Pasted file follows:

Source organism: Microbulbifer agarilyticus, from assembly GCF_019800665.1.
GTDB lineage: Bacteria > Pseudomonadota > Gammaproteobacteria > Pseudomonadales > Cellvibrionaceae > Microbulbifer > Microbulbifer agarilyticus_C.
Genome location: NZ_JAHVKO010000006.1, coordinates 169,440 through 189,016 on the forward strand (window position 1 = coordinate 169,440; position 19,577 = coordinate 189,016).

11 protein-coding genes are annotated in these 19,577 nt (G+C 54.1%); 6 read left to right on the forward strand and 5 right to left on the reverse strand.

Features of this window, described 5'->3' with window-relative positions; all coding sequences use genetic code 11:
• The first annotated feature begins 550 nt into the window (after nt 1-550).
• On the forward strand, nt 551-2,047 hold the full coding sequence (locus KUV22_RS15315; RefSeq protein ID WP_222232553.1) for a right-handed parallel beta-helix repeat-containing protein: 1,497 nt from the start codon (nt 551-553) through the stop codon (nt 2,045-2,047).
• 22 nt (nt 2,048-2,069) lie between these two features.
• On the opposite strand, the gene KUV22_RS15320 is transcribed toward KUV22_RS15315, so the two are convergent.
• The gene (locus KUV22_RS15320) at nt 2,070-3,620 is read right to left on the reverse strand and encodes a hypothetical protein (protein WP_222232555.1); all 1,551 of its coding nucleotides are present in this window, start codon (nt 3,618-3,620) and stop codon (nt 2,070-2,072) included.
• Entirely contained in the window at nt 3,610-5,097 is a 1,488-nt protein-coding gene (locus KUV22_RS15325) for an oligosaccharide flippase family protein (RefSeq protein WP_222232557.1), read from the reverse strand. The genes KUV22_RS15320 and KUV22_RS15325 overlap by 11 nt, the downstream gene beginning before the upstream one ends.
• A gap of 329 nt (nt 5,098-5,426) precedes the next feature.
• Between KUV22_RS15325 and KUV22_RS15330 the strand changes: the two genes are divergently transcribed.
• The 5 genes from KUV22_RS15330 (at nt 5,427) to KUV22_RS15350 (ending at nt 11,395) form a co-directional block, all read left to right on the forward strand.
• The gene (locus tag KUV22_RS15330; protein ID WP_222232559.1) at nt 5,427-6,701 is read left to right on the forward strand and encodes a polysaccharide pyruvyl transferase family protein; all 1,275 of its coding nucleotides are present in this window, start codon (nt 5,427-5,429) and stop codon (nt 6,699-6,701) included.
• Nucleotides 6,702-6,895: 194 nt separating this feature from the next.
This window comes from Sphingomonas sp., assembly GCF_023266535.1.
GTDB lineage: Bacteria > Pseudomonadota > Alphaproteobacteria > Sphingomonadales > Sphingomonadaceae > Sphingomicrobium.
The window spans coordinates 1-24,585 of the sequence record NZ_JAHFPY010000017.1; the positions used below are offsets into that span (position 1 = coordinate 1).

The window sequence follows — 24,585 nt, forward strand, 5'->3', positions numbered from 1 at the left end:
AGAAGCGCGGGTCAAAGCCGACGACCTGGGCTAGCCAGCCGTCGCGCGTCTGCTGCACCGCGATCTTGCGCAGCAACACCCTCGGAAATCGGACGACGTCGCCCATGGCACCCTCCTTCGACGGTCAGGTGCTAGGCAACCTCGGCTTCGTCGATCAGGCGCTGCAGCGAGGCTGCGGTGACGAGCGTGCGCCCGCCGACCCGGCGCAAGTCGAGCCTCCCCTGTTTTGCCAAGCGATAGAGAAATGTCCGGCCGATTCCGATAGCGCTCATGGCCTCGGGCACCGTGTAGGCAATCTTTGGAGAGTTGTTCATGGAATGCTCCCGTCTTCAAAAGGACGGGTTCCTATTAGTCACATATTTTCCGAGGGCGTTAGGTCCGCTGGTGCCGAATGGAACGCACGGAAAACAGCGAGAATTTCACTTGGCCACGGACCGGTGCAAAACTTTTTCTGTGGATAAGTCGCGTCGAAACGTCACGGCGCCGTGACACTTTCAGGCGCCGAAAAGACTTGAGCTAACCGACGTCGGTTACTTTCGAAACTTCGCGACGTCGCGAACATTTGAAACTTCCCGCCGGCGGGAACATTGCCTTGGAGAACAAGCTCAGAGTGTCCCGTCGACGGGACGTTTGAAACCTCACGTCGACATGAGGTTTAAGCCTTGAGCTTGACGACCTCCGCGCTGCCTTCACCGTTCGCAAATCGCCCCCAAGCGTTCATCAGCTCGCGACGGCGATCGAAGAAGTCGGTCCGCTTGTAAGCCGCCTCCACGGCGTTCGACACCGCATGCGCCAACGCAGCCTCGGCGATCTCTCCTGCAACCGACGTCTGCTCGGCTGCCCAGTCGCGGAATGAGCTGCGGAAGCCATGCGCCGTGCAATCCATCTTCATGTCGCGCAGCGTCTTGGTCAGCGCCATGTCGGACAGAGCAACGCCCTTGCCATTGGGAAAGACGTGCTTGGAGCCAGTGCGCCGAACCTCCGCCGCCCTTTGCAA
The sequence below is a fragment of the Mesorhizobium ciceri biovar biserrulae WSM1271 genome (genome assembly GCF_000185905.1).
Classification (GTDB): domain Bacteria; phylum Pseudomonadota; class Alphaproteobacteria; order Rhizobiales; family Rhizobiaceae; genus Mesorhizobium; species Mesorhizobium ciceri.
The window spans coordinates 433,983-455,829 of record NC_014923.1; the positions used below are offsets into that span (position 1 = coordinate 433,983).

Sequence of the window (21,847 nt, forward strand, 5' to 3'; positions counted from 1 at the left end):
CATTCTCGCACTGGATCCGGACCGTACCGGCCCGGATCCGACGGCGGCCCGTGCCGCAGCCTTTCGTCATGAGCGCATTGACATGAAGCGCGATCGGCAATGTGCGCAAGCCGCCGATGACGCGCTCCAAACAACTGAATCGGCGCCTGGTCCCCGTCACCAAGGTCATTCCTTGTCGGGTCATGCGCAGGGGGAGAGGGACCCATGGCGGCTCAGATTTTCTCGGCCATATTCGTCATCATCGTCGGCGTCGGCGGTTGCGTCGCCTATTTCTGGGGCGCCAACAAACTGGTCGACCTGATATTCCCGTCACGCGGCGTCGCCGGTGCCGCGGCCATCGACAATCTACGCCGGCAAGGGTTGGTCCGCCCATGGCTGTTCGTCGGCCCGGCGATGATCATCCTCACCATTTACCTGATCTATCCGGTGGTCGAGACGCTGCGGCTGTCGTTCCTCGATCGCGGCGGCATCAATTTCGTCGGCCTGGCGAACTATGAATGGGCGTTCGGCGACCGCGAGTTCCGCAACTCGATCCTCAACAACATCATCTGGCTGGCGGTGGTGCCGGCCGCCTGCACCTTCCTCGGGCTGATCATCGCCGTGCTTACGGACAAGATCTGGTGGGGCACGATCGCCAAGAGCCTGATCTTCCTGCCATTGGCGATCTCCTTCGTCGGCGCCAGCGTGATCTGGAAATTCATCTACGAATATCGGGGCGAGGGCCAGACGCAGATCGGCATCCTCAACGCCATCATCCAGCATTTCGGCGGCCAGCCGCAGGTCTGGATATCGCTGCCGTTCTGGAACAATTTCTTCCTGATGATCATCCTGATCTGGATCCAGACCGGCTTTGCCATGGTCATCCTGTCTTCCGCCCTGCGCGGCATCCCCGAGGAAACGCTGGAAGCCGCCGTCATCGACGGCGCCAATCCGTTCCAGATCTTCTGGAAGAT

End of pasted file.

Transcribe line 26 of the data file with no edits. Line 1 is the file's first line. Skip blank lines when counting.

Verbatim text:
CATTCTCGCACTGGATCCGGACCGTACCGGCCCGGATCCGACGGCGGCCCGTGCCGCAGCCTTTCGTCATGAGCGCATTGACATGAAGCGCGATCGGCAATGTGCGCAAGCCGCCGATGACGCGCTCCAAACAACTGAATCGGCGCCTGGTCCCCGTCACCAAGGTCATTCCTTGTCGGGTCATGCGCAGGGGGAGAGGGACCCATGGCGGCTCAGATTTTCTCGGCCATATTCGTCATCATCGTCGGCGTCGGCGGTTGCGTCGCCTATTTCTGGGGCGCCAACAAACTGGTCGACCTGATATTCCCGTCACGCGGCGTCGCCGGTGCCGCGGCCATCGACAATCTACGCCGGCAAGGGTTGGTCCGCCCATGGCTGTTCGTCGGCCCGGCGATGATCATCCTCACCATTTACCTGATCTATCCGGTGGTCGAGACGCTGCGGCTGTCGTTCCTCGATCGCGGCGGCATCAATTTCGTCGGCCTGGCGAACTATGAATGGGCGTTCGGCGACCGCGAGTTCCGCAACTCGATCCTCAACAACATCATCTGGCTGGCGGTGGTGCCGGCCGCCTGCACCTTCCTCGGGCTGATCATCGCCGTGCTTACGGACAAGATCTGGTGGGGCACGATCGCCAAGAGCCTGATCTTCCTGCCATTGGCGATCTCCTTCGTCGGCGCCAGCGTGATCTGGAAATTCATCTACGAATATCGGGGCGAGGGCCAGACGCAGATCGGCATCCTCAACGCCATCATCCAGCATTTCGGCGGCCAGCCGCAGGTCTGGATATCGCTGCCGTTCTGGAACAATTTCTTCCTGATGATCATCCTGATCTGGATCCAGACCGGCTTTGCCATGGTCATCCTGTCTTCCGCCCTGCGCGGCATCCCCGAGGAAACGCTGGAAGCCGCCGTCATCGACGGCGCCAATCCGTTCCAGATCTTCTGGAAGAT